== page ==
Diary

Lincoln's Take On The Death of Liberty: A Stunningly Relevant Speech for Today

In a world where my president sets about systematically dismantling everything that this country has ever stood for, I am finding comfort in the words of past leaders. A great battle has begun for the very essence of the American way of life and system of government, where the free market principles and personal liberties are under attack like never before.

Below is an interesting nugget from Abraham Lincoln’s speech in Springfield, Illinois on January 27, 1838. The subject of the speech was the “perpetuation of our political institutions.” It is an interesting read in light of current events. Lincoln, as you know, was a one-term Congressman before being elected President of the United States. In this speech, Lincoln said:

We find ourselves under the government of a system of political institutions conducing more essentially to the ends of civil and religious liberty than any of which the history of former times tells us. We, when mounting the state of existence, found ourselves the legal inheritors of these fundamental blessings. We toiled not in the acquirement or establishment of them; they are a legacy bequeathed us by a once hardy, brave, and patriotic, but now lamented and departed, race of ancestors. Theirs was the task (and nobly they performed it) to possess themselves and through themselves us, of this goodly land, and to uprear upon its hills and its valleys a political edifice of liberty and equal rights; ’tis ours only to transmit these-the former unprofaned by the foot of the invader, the latter undecayed by the lapse of time and untorn by usurpation–to the latest generation that fate shall permit the world to know.

He goes on to warn us that if ever this great experiment in liberty is to be dismantled, it will not be from a foreign invader, but rather from within:

At what point, then, is the approach of danger to be expected? I answer, if it ever reach us it must spring up amongst us; it cannot come from abroad. If destruction be our lot we must ourselves be its author and finisher. As a nation of freemen we must live through all time, or die by suicide.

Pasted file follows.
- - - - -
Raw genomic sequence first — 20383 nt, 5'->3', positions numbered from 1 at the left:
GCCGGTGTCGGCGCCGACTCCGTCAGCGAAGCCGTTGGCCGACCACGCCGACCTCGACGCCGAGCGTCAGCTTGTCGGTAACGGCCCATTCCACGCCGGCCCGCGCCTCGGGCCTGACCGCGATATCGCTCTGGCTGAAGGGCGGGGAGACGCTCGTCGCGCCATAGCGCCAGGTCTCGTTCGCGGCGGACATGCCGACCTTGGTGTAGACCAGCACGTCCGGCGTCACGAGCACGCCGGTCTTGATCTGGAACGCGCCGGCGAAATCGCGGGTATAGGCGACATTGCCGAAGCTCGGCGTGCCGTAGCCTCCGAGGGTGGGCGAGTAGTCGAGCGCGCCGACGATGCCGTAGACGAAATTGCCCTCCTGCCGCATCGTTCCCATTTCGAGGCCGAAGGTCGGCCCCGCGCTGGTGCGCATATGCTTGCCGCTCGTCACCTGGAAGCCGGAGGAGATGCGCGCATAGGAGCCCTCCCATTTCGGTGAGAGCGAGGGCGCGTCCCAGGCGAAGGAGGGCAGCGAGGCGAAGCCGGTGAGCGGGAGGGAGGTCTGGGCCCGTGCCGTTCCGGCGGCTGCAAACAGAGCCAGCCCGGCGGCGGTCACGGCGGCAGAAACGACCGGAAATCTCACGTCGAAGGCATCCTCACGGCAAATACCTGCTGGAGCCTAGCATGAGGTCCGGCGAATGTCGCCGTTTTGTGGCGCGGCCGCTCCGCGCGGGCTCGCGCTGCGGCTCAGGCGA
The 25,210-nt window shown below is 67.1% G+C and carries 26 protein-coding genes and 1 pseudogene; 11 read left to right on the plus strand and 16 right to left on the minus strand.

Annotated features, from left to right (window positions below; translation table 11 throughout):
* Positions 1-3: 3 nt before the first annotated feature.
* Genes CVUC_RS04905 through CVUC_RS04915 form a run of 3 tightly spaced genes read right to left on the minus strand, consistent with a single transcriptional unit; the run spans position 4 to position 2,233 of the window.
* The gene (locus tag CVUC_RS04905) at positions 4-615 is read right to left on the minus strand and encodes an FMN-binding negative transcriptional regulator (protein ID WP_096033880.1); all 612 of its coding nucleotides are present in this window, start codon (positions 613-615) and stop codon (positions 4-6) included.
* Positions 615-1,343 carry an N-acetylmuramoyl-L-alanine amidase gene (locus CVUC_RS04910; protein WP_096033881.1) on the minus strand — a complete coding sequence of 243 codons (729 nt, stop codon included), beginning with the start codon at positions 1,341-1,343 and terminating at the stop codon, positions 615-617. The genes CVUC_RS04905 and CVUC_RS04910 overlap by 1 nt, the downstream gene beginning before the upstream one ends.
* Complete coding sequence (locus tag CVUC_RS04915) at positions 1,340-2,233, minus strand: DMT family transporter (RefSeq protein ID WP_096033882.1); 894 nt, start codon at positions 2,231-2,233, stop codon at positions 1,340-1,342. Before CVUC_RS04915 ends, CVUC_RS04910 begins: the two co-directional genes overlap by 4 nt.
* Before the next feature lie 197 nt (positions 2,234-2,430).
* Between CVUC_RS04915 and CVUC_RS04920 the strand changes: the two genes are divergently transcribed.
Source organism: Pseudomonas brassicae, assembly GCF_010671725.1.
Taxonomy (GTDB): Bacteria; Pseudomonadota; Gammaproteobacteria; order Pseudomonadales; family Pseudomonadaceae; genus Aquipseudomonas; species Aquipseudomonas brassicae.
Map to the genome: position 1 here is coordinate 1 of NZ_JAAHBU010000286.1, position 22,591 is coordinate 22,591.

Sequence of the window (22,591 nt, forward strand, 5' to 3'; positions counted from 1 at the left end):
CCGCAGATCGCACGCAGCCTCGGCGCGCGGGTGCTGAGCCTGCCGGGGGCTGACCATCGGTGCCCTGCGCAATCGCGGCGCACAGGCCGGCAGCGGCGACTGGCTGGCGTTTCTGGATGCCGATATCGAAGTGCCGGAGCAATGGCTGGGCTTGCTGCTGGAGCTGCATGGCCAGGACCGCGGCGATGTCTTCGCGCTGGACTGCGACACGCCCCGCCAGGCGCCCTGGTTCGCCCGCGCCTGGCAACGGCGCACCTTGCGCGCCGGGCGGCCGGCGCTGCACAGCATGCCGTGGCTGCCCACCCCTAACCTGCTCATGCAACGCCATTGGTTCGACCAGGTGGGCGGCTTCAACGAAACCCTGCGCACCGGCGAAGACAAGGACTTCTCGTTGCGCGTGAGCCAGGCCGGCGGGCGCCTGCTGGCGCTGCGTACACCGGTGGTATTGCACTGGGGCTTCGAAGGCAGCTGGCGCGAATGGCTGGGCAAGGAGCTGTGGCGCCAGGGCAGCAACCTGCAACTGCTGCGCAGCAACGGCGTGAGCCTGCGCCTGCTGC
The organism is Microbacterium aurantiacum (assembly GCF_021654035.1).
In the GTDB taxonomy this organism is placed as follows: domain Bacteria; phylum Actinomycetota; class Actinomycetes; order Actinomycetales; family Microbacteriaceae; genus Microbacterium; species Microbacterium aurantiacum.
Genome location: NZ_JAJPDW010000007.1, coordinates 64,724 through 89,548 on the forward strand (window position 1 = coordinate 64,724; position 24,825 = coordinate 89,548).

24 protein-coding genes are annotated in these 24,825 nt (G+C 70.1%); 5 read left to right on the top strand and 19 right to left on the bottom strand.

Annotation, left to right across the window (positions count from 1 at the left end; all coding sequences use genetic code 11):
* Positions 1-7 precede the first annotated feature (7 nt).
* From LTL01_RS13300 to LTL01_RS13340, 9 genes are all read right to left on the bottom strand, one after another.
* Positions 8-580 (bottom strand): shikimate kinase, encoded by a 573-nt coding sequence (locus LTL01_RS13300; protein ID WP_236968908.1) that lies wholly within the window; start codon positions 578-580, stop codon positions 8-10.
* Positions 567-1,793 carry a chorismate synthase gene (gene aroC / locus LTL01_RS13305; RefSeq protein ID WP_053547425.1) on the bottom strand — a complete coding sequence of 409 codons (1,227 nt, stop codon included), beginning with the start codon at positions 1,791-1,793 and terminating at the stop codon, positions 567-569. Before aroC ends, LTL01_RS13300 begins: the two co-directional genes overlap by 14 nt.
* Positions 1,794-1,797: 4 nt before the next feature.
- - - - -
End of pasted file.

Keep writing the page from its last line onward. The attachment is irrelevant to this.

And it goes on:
Lincoln goes on to argue that the “increasing disregard for law” is the growing threat to the freedoms and liberties protected since our founding. To fight this growing disdain for the law, Lincoln suggests that we all should, like the founders, pledge our “life, our property, and our sacred honor” to protect America.

Lincoln then warns against “great and good men” whose “ambition would aspire to nothing beyond a seat in Congress, a gubernatorial or a presidential chair.” When people seeking power instead of principle, dominating instead of serving, should arise, Lincoln suggests the following:

Is it unreasonable, then, to expect that some man possessed of the loftiest genius, coupled with ambition sufficient to push it to its utmost stretch, will at some time spring up among us? And when such an one does, it will require the people to be united with each other, attached to the government and laws, and generally intelligent, to successfully frustrate his designs.

Distinction will be his paramount object, and although he would as willingly, perhaps more so, acquire it by going good as harm, yet, that opportunity being past, and nothing left to be done in the way of building up, he would set boldly to the task of puling down.

Since President Obama is fond of comparing himself to Lincoln, I think these words have an even stronger meaning for today’s situation. Lincoln’s warnings have come true. A politician has risen by his “genius” or perceived genius to the office of President for no other reason than the power, and he has begun the act of liberty’s suicide by his brutal assault on the institutions that have made this country great.

Sadly, too many in leadership and the chattering class of the opposition have decided to also abandon the great principles of liberty that have so permeated our nation for over 200 years. That leadership needs to be awakened to the truth of today’s situation. They need to understand that, in the words of Governor Palin, “we don’t need a title to enact change.” If liberty is rescued from the assault of Obama’s socialist agenda, it will only by the masses rising up in defense of her. If our leaders, elected officials, and commentators do not understand this, than new “unconventional” leaders will need to rise up. It’s just that simple and at the same time, that dire.

Another President echoed Lincoln’s sentiments some 150 years later. Ronald Reagan said:

Freedom is never more than one generation away from extinction. We didn’t pass it to our children in the bloodstream. It must be fought for, protected, and handed on for them to do the same, or one day we will spend our sunset years telling our children and our children’s children what it was once like in the United States where men were free.

Both of these great leaders understood the cost of protecting freedom. Both of these leaders took risks, sacrificed everything and defied the conventional wisdom to accomplish that goal. We must do the same.

After all, as Lincoln also pointed out, we contain the power to frustrate Obama’s ambitions and protect our endangered liberty.

To that, we must pledge our lives, our property, and our sacred honor.